The older of my two children has been away for two-and-a-half weeks now, and it feels like we live in a different house.

Many of the details fall into the mundane category: my laundry loads have diminished significantly. Our consumption of pizza and pasta has dropped by probably eighty percent. So has our rate of milk usage. ESPN is hardly on the television anymore, I’m not engaged in battles over screen time, I’m not enduring anyone’s sweaty, smelly sports gear or arguing about showers.

More significant details mark this time, too: arguing and whining in the house overall has plummeted. My younger child has thrived on the undivided attention she’s received; her behavior has improved, and we’ve explored new intellectual, culinary and mother-daughter bonding territory. Life isn’t as complicated when the needs and desires of one less person have to be taken into account, and after the frenzy that was the school year, this break has been welcome.

But…

It’s so damn quiet.

I don’t mean to say the three of us—plus the pets—haven’t had any fun. We absolutely have. But our son took a substantial chunk of our family silliness to camp with him. The giggling has decreased, the constant sarcasm with which we perpetually amuse each other (although perhaps not others outside the family?) is lacking a certain luster, the truly raucous moments seem to be far fewer than usual. I find I actually miss the frequent challenges to my knowledge and reasoning—well, maybe some of them. And while it’s restful to take a break from constant attempts to decode the heart and brain of a male adolescent, that daily activity is part of what makes up this family.

Before you accuse me of being overly dramatic—which, let’s be honest, you were thinking since the second paragraph—I will freely admit to that characterization. But then I will walk that back a little,

Read More

One of the Best Things About Last Week Was Having to Explain to My Kids Why It Mattered

Posted by on Jul 2, 2015 in Our Cultures, Races & Religions, The World We Parent In | 0 comments

Equality for All

By now, approximately 100,000 articles have been written about everything that happened in this country last week and how great most of it was. (Okay, yes: I made that figure up.) The nation finally took a look at confederate flags and realized that the history they represent is one steeped in slavery and rebellion against the United States. The Supreme Court affirmed our presidentially guided, legislatively passed law guaranteeing health insurance for all (or most, anyway). And the next day, our highest Court said, not only ought Americans to have health care, they ought to be able to marry whomever they love. Red, white, blue and rainbows for everyone.

My favorite part of this? (Aside from, you know, the actual equality.) The fact that I had to explain to my kids why any of it was a big deal. Because to my children,* born in the twenty-first century, it’s hard for them to grasp that the country hasn’t been like this all along. To them, equality is the default position.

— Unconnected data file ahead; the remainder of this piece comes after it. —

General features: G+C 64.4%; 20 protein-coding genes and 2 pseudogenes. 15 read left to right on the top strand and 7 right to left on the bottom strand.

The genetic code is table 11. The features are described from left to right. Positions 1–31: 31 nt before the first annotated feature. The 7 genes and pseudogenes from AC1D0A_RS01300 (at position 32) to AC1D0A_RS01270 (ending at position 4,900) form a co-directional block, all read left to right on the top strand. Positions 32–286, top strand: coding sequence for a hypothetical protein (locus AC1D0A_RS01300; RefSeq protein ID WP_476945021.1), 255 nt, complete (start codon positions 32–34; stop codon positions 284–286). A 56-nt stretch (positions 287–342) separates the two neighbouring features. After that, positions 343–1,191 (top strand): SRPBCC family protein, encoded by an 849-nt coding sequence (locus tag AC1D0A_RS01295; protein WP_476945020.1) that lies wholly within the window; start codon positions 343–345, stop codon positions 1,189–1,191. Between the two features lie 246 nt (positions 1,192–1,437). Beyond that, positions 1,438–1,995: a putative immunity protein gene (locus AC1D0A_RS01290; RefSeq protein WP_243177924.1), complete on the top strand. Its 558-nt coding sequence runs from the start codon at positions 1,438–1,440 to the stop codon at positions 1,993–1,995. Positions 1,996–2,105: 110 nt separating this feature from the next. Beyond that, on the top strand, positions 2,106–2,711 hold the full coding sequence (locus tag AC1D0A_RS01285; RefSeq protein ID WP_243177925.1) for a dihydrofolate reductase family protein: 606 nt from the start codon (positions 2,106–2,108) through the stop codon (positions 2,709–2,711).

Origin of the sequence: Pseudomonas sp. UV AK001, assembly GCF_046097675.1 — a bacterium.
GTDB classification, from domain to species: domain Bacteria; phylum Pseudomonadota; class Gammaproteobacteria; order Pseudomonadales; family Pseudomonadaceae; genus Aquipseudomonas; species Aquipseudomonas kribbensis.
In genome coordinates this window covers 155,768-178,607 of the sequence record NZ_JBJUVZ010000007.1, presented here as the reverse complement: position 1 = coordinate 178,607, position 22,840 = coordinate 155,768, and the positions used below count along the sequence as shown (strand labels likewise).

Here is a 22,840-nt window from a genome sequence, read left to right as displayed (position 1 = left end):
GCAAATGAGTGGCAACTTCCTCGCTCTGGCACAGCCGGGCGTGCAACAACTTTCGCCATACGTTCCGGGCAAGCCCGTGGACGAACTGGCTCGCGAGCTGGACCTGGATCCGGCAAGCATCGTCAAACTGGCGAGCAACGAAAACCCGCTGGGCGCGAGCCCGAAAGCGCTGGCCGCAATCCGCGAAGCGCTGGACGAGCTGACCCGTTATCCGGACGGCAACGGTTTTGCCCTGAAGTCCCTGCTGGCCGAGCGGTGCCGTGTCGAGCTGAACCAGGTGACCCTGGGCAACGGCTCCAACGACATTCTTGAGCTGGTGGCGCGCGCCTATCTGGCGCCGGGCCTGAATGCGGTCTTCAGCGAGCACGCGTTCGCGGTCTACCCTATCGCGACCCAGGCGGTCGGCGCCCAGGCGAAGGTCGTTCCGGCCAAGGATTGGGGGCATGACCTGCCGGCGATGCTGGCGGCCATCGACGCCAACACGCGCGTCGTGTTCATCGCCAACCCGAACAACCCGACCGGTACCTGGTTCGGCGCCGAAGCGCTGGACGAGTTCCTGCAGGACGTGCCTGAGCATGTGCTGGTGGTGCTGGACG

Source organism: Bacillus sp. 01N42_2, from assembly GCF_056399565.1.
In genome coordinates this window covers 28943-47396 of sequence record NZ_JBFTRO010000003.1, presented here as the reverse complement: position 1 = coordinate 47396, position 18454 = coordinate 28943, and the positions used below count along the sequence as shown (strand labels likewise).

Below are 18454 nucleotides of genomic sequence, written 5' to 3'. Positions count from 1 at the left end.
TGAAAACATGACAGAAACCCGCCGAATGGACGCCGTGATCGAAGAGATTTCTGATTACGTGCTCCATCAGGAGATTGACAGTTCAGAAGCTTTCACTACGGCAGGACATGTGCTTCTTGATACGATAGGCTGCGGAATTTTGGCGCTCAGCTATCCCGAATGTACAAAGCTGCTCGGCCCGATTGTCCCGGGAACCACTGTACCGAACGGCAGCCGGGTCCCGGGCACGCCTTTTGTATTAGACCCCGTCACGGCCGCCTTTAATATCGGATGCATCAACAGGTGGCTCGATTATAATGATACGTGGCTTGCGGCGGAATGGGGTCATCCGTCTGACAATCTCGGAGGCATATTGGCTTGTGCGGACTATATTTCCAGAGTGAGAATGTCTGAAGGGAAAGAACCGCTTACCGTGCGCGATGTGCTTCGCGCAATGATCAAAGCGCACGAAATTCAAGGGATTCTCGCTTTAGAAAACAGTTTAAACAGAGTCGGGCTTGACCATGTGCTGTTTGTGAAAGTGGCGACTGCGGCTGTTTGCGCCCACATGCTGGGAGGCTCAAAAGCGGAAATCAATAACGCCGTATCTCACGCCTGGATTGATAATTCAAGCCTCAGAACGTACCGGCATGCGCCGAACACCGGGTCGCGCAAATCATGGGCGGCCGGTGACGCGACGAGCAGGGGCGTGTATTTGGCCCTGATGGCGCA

Fly the confederate flag? “Why would anyone do that? The South lost the war.” Yes they did, and it was a long time ago. My children have both learned about historical figures like Harriet Tubman and Martin Luther King, Jr. My older child knows about Ferguson, and other high-profile recent examples of racial violence. He is beginning to put some of the more complex pieces together, to understand how people target various other people with categorical hate. My younger child, who knows fewer details, considers treating people differently because of their race “stupid.” If the confederate flag represents a rebellious collection of slavery-based states, take it down. Amen.

I did not try to explain many nuances of the Affordable Health Care Act to my kids. What they know is that “Obamacare” made it possible, even mandatory, for most people in this country to get health insurance, which translates into actual health care. They cannot understand how anyone could oppose this. My ten-year-old, assigned to write an essay for school on why she was proud to be an American, included a lengthy collection of sentences on how easily mothers in the United States can always access doctors for their children, whenever they are required. Would that it were always true.

My favorite discussion with my kids was also the point that seemed to confound them the most:

Read More

Things I Want My Son to Remember as He Leaves Home for the First Time

Posted by on Jun 25, 2015 in Growing Up | 0 comments

7450018400_bb0f38a7f2_o

This weekend, my son will leave for sleep-away camp. He won’t return for three weeks. It’s the first time he’ll be away from us for more than a night—the first time that, despite the supervision of camp counselors and resident advisors, he’ll largely be responsible for himself.

How will he act out there in “the world?” I think about all the things I want my son to remember, and I come up with, “everything I’ve ever told you.” That’s not particularly helpful. So I drew up a more specific list of some of the things I hope thirteen-year-old “Jack” will keep in mind when I’m not there to pester remind him: